Independent filmmaking is going through an exciting time right now. At the age of 16, I got a taste of the digital revolution when my high school bought one of the first versions of Final Cut Pro. Non-linear editing and mini-DV cameras changed my life. Making videos and showing them off at school became my gateway to a microcosm of fame. I remember showing off a lightsaber movie that my best friends and I made. It was figuratively like showing cavemen fire. Not to say it was anything special or expertly crafted, but juniors in high school with an average graduating class of 50 didn’t expect it.
Now high schools have film programs and Red cameras to nurture the future filmmakers. Access to awesome equipment is no longer an obstacle for many kids. Story and maturity are the only bottleneck for the new generation of filmmakers. To an older independent filmmaker, this oversaturation of filmmakers can be daunting. Will I ever have the energy and creativity I did when I was first making videos? It is a difficult question with no real answer.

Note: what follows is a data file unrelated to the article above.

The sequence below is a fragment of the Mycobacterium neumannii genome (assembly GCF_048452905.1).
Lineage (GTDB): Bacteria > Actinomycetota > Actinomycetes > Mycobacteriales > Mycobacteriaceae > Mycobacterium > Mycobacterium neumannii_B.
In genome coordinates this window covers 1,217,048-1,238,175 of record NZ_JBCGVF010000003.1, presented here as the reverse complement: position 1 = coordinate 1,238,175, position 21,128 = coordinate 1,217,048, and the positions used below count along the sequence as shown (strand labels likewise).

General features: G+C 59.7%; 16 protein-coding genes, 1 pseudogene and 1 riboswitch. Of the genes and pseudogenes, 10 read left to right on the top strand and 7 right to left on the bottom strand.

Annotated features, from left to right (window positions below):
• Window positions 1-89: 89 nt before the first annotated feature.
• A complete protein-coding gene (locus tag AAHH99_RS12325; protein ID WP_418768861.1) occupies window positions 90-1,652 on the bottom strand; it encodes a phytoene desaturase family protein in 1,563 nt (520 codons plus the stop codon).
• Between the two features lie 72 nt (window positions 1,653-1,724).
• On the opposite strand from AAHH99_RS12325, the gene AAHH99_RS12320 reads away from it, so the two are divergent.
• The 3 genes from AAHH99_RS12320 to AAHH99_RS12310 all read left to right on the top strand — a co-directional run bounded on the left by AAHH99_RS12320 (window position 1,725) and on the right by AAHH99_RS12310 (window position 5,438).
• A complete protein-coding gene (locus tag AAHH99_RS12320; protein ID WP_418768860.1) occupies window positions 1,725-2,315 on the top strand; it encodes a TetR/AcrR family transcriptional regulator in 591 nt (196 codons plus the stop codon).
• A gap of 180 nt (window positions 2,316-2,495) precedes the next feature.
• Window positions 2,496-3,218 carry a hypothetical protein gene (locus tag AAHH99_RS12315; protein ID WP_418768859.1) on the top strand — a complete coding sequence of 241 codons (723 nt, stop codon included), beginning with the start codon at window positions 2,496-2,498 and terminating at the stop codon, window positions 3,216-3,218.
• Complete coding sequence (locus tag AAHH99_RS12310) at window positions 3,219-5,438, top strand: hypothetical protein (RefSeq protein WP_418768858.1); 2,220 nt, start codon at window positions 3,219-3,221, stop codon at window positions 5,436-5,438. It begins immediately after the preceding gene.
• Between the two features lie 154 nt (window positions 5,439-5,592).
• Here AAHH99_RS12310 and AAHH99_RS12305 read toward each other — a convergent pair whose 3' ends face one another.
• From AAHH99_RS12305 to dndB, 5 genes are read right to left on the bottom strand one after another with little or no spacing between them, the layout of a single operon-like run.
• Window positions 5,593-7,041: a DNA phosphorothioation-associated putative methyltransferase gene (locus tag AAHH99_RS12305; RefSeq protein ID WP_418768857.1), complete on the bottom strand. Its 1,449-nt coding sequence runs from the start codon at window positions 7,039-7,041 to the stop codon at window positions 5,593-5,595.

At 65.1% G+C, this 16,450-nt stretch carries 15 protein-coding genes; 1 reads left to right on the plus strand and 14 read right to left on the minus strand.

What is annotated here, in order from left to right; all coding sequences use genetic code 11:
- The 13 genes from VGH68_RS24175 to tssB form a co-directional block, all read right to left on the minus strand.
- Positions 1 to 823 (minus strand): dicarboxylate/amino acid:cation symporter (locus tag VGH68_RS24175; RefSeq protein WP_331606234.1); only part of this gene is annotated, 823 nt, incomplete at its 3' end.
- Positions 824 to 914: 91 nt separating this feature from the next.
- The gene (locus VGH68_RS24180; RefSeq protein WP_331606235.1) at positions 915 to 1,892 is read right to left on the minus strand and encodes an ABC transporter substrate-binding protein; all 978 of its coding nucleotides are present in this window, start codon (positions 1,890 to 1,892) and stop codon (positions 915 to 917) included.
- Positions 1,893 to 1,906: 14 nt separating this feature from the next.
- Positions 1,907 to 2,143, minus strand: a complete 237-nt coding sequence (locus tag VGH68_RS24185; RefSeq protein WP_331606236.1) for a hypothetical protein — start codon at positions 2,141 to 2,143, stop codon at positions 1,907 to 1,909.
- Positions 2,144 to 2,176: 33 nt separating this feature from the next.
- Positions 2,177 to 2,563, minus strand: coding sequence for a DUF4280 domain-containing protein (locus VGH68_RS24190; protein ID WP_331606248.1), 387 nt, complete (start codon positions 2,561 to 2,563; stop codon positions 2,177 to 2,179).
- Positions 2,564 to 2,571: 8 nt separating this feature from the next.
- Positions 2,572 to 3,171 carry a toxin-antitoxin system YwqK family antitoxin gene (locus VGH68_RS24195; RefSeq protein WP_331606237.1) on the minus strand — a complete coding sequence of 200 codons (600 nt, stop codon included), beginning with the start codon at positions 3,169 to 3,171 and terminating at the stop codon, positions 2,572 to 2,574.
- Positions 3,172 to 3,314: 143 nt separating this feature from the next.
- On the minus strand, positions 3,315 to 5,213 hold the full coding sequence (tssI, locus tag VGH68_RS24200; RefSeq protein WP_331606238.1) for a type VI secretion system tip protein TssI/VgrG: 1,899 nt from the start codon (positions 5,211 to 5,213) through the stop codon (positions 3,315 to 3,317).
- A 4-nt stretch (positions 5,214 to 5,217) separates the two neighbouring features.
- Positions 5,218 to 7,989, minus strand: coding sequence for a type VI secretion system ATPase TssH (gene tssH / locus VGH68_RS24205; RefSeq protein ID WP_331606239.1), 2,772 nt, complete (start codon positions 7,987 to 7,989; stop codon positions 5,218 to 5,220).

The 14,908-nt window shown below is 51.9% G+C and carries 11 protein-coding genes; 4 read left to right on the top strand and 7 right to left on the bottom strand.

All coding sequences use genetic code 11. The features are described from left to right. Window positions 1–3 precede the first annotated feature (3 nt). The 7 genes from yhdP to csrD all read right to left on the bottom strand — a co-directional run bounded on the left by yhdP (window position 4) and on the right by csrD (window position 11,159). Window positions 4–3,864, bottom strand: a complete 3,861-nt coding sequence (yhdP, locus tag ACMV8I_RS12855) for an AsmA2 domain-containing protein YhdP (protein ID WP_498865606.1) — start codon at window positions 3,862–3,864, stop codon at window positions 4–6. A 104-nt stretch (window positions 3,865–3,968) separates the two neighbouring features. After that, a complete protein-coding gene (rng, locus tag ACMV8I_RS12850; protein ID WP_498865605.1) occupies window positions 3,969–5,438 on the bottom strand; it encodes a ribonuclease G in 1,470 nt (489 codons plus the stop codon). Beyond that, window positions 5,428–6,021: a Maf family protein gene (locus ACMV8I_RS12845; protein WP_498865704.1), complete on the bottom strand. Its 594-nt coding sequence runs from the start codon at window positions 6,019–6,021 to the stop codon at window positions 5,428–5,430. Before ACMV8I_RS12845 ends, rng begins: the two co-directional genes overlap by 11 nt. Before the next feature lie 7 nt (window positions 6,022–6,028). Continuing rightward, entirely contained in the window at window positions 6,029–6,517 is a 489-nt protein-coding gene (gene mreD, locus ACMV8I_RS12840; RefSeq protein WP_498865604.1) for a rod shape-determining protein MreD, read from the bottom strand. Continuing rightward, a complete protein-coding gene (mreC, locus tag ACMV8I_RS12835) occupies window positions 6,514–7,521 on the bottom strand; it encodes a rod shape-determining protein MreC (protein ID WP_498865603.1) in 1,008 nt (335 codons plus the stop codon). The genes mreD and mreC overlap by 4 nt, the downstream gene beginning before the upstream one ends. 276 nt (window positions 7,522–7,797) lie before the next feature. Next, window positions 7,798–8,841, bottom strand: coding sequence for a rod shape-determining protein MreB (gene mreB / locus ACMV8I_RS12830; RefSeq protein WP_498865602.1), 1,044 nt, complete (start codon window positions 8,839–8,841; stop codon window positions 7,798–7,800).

As I approach my 30’s, it is easy for other “real life” responsibilities to tug me away from making films. Life has a way of confusing the hell out of you and always shuffling your priorities. That is why any artist needs a rock. I have two: my wife and Aliens. Becky will always remind me that my love and hobby is making movies. She pushes me to perfect the art and stay motivated, even when the odds are stacked up. Aliens is my whisper from the past that tells me to keep dreaming and never give up. Aliens is the reason I want to make movies. I saw the film when I was far too young and it changed me forever. One of my few memories from elementary school was telling the class that I wanted to be a director of movies. Only the teacher knew what that was. I have been committed to that dream ever since.
I am passionate about filmmaking and enjoy most movies I see. I remember a good friend of mine warning me about the soulless film industry and how many people it crushed. Along with his warning, he asked me what I would do if I failed. I told him that I would learn and keep trying.
I can’t give up on movies. They gave me my life. Without them, I wouldn’t have my wife, my best friends, my drive, my courage, or my passion.
In the end, I want to stay committed to excellence in filmmaking, while telling the story with an affordable price by pushing the available technology to the limits. With a combination of guerrilla filmmaking, passion, internet marketing, friends and family, luck, and love, we bring you Indiestructible–our latest venture into filmmaking and digital media. We do this because we can’t quit.